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The Greatest Knight : The Remarkable Life of William Marshal, the Power Behind Five English Thrones
by Thomas Asbridge


Overview -

A thrillingly intimate portrait of one of history's most illustrious knights William Marshal that vividly evokes the grandeur and barbarity of the Middle Ages

William Marshal was the true Lancelot of his era a peerless warrior and paragon of chivalry yet over the centuries, the spectacular story of his achievements passed from memory.  Read more...


 
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More About The Greatest Knight by Thomas Asbridge
 
 
 
Overview

A thrillingly intimate portrait of one of history's most illustrious knights William Marshal that vividly evokes the grandeur and barbarity of the Middle Ages

William Marshal was the true Lancelot of his era a peerless warrior and paragon of chivalry yet over the centuries, the spectacular story of his achievements passed from memory. Marshal became just one more name in the dusty annals of history. Then, in 1861, a young French scholar named Paul Meyer made a startling discovery during an auction of rare medieval manuscripts. Meyer stumbled upon the sole surviving copy of an unknown text the first contemporary biography of a medieval knight, later dubbed the History of William Marshal. This richly detailed work helped to resurrect Marshal's reputation, putting flesh onto the bones of this otherwise obscure figure, yet even today William Marshal remains largely forgotten.

As a five-year-old boy, Marshal was sentenced to execution and led to the gallows, but this landless younger son survived his brush with death and went on to train as a knight. Against all odds, Marshal rose through the ranks serving at the right hand of five English monarchs to become a celebrated tournament champion, a baron and politician and, ultimately, a regent of the realm.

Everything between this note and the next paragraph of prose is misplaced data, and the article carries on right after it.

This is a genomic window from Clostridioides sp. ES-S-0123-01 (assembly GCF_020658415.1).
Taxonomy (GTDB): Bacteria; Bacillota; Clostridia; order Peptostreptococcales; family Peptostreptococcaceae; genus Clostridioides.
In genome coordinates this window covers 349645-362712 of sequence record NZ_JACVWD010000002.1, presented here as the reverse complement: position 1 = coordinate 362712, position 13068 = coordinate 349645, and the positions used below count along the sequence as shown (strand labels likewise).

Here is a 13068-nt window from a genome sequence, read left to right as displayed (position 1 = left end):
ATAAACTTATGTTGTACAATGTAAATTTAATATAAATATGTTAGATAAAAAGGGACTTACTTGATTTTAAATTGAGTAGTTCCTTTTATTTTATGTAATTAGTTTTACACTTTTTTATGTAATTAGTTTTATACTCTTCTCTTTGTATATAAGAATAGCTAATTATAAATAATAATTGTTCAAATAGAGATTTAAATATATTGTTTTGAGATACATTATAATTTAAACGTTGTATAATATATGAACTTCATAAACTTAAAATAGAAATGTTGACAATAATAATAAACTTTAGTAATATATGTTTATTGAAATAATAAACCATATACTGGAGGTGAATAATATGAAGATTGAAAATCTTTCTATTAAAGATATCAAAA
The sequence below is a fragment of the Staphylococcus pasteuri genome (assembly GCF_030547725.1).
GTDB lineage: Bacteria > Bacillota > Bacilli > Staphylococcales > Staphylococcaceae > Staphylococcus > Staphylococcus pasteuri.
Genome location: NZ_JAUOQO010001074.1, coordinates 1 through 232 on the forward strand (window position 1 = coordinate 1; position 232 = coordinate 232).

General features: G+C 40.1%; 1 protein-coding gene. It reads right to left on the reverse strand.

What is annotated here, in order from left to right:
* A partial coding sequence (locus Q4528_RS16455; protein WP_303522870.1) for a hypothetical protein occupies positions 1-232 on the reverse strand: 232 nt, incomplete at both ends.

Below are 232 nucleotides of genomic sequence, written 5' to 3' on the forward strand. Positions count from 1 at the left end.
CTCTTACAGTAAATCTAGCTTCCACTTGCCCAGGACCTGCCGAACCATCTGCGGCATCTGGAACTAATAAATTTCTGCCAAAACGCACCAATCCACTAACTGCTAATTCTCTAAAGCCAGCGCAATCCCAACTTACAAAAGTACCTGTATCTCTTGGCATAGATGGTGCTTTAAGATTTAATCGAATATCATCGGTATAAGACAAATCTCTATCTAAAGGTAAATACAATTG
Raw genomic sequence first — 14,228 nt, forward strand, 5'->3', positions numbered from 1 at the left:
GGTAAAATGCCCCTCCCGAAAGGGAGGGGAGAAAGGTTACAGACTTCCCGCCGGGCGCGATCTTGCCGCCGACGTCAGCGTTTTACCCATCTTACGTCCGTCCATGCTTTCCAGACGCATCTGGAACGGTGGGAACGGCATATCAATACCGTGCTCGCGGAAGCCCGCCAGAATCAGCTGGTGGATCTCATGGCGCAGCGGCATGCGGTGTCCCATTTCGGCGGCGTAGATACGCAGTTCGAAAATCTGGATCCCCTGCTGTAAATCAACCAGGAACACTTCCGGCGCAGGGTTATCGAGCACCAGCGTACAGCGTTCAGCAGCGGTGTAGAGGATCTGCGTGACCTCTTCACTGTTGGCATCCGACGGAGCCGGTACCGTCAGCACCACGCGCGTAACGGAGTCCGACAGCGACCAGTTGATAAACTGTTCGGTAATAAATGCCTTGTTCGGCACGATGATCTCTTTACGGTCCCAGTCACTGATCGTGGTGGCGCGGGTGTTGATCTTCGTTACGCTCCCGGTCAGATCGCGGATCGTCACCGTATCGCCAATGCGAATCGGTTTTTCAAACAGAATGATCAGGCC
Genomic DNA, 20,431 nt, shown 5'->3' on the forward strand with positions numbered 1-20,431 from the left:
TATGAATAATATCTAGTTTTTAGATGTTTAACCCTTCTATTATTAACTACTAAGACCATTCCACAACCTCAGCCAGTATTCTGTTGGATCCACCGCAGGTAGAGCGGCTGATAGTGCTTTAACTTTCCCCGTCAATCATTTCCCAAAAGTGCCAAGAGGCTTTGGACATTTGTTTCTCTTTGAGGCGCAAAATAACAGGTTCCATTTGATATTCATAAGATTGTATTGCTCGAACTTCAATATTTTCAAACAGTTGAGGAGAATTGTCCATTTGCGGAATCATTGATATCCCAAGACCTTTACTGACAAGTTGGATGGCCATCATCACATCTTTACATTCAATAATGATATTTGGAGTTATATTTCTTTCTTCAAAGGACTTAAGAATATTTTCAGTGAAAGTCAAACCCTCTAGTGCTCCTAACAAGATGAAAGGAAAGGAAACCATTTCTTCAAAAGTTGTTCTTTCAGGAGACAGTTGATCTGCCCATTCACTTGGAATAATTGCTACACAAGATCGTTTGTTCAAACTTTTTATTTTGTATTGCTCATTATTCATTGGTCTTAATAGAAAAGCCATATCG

William Marshal befriended the great figures of his day, from Richard the Lionheart and Eleanor of Aquitaine to the infamous King John, and helped to negotiate the terms of Magna Carta the first "bill of rights." By the age of seventy, the once-forsaken child had been transformed into the most powerful man in England, yet he was forced to fight in the front line of one final battle, striving to save the kingdom from a French invasion in 1217.

In The Greatest Knight, renowned historian Thomas Asbridge draws upon the thirteenth-century biography and an array of other contemporary evidence to present a compelling account of William Marshal's life and times. Asbridge follows Marshal on his journey from rural England onto the battlefields of France, to the desert castles of the Holy Land and the verdant shores of Ireland, charting the unparalleled rise to prominence of a man bound to a code of honor, yet driven by unquenchable ambition.

This knight's tale lays bare the brutish realities of medieval warfare and the machinations of the royal court, and draws us into the heart of a formative period of our history, when the West emerged from the Dark Ages and stood on the brink of modernity. It is the story of one remarkable man, the birth of the knightly class to which he belonged and the forging of the English nation."

 
Details
  • ISBN-13: 9780062262059
  • ISBN-10: 006226205X
  • Publisher: Ecco Press
  • Publish Date: December 2014
  • Page Count: 464


Related Categories

Books > Biography & Autobiography > Historical - General
Books > History > Europe - Great Britain - General
Books > History > Europe - Medieval

 
Publishers Weekly Reviews

Publishers Weekly® Reviews

  • Reviewed in: Publishers Weekly, page .
  • Review Date: 2014-10-27
  • Reviewer: Staff

Respected medievalist Asbridge (The Crusades: The War for the Holy Land) investigates the life of William Marshal (1147–1219), thought by many to have been the model for the perfect chivalrous knight. Most of William’s life comes from a highly colored biography commissioned by his family shortly after his death; Asbridge uses contemporary sources to flesh out the story and correct the panegyric. The strength of this work is the depiction of the early formation of the concept of knighthood and the unromantic life of a professional warrior. Asbridge also explains the political context of the time in a clear narrative. William, the younger son of a minor lord, grew wealthy and powerful through his military skill, but even more through his loyalty to the members of the family of Henry II and Eleanor of Aquitaine—a rare feat, considering the Plantagenets’ internecine battles. The story of William’s maturation from a freelance fighter to a statesman who managed his property and became the guardian for the young Henry III includes daily life, as well as politics. It is not always clear, however, which anecdotes are drawn from the biography and which are better substantiated; the maddening absence of footnotes spoils an otherwise excellent book. (Dec.)

 
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